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B'Midbar/Numbers 21:4 And they travelled from Mt. Hor [on] the road [to] the Sea of Reeds ... and the spirit of the people became impatient on the road.
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Aharon has just died at Mt Hor and Israel has roundly defeated the king of Arad who attacked them. But their next move is surprising. They head south and west - apparently away rather than towards - their destination, the Promised Land. This is the road back towards the Sea of Reeds, perhaps in the direction of modern-day Eilat at the northern end of the Gulf of Aquaba. Some of the English versions show the tension as they translate the last phrase of our text. The NJPS suggests the fairly mild, "the people grew restive on the journey", while the CJB offers the more robust, "the people's tempers grew short because of the detour." What is going on and why are the people so upset? The Torah tells us that although Moshe asked Edom for permission to travel through their land on the King's Highway, Edom refused andHaShem told Moshe, "I will not give you of their land so much as a foot can tread on; I have given the hill country of Seir as a possession to Esau" (D'varim 2:5, NJPS). Israel is now having to make a large detour to go around the land of Edom in order to approach the Land from the east bank of the Jordan.
Although the last phrase of our text is only four words long, those four words have quite a variety of meaning and attract some attention from the commentators. The verb - the Qal 3fs form of the root - has two distinct families of meaning. Perhaps the best known is the transitive "to harvest or reap", used 36 six times in the Tanakh, from which we get the noun , the harvest but, according to David Clines, a second intransitive set of meanings occurs 15 times: to be short, be curbed, become impatient, displeased, be narrow.1 Our text is one of the latter as there is no direct object. The subject, on the other hand, is a construct: , "soul, life, breath, being, spirit"; and , "the people"; so together "the spirit of the people. The final word, - the prefix pronoun , most frequently "in, on," with the noun , "way, road, path, passage" from the root , "to tread, trample, march, advance"FootNoreRef(2) - gives us some idea of the level of physical effort involved, marching or trampling along the sandy trail through the wilderness in the boiling heat.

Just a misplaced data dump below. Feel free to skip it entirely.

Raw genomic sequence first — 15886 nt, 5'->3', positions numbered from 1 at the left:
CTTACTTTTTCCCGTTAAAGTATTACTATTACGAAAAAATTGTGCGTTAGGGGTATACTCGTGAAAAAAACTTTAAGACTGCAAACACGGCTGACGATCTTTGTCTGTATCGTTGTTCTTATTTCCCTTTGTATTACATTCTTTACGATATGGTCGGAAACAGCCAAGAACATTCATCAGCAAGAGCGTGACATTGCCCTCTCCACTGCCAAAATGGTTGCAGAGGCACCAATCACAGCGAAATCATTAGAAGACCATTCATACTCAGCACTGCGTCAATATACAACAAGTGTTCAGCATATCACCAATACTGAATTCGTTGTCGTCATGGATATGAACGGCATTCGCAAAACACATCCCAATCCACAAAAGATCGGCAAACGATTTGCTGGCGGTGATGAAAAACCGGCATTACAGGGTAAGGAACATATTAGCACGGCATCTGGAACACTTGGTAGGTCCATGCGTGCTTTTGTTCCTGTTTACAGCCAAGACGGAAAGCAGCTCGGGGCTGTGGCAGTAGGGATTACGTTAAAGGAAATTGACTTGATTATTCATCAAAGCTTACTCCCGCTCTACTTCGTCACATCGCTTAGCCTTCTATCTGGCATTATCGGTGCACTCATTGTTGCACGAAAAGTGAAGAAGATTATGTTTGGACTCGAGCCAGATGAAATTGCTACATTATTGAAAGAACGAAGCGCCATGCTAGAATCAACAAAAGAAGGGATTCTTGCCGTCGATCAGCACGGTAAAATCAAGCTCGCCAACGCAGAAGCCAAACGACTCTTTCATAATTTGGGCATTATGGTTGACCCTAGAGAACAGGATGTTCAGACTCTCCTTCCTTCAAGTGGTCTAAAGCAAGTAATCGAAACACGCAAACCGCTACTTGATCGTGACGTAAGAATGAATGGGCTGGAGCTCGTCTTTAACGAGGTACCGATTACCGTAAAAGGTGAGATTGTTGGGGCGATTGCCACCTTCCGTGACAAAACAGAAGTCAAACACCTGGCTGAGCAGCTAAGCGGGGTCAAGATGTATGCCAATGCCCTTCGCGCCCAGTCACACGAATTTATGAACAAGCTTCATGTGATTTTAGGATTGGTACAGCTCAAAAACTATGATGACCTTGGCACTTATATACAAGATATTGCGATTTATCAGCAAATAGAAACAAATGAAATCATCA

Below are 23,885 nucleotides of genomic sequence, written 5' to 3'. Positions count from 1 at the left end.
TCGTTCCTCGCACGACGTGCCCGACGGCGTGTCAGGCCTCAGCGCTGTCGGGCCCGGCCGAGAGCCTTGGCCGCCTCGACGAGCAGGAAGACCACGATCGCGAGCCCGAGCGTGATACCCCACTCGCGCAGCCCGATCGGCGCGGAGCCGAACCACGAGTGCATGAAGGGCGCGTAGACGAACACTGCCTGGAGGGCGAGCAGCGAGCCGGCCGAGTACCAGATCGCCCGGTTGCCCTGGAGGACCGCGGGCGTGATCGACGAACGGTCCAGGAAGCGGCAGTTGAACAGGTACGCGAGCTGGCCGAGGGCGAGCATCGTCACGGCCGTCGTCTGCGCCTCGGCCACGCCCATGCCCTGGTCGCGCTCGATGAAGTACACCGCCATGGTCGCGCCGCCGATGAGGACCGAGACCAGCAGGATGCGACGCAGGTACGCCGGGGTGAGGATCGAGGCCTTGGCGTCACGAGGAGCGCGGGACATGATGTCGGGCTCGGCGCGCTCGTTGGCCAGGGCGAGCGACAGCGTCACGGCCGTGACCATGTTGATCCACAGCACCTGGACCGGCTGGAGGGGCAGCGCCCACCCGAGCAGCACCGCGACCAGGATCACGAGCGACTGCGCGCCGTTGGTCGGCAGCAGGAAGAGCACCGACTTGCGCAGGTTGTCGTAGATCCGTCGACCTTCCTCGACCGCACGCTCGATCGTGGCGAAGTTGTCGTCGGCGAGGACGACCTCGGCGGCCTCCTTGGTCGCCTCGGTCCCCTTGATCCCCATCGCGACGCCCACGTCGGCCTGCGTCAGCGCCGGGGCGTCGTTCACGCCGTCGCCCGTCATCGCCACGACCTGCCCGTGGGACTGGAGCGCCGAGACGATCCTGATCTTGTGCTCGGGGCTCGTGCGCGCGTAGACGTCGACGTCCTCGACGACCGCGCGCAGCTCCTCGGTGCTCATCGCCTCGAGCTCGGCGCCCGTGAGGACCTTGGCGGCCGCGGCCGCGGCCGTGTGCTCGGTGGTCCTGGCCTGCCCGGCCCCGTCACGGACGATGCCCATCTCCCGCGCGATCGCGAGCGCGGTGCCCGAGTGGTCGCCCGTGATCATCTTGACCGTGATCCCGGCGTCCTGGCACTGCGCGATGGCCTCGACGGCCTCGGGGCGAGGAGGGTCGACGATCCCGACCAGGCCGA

Rashi tells us that the trouble is "the hardship of the road, which became difficult for them. They said, 'We were close to entering the Land, but now we turn to our rear. In this manner, our ancestors turned around and languished thirty-eight years.'" He suggests that the preposition does not here mean 'on' - they grew impatient on the road - but rather: they grew impatient because of the road. While Rashi may be right about the disappointment, I'm not sure that it was travel fatigue as such that caused the trouble; after all, they had been this way before, getting to Mt. Hor, and had experienced plenty of desert marches during the past thirty eight years. I think that the Bekhor Shor is nearer the mark when he says, "they had expected to enter the Land immediately and to eat of its produce", but now they were walking away again. Abravanel agrees, suggesting that "they were afraid they would have to spend another forty years in the wilderness."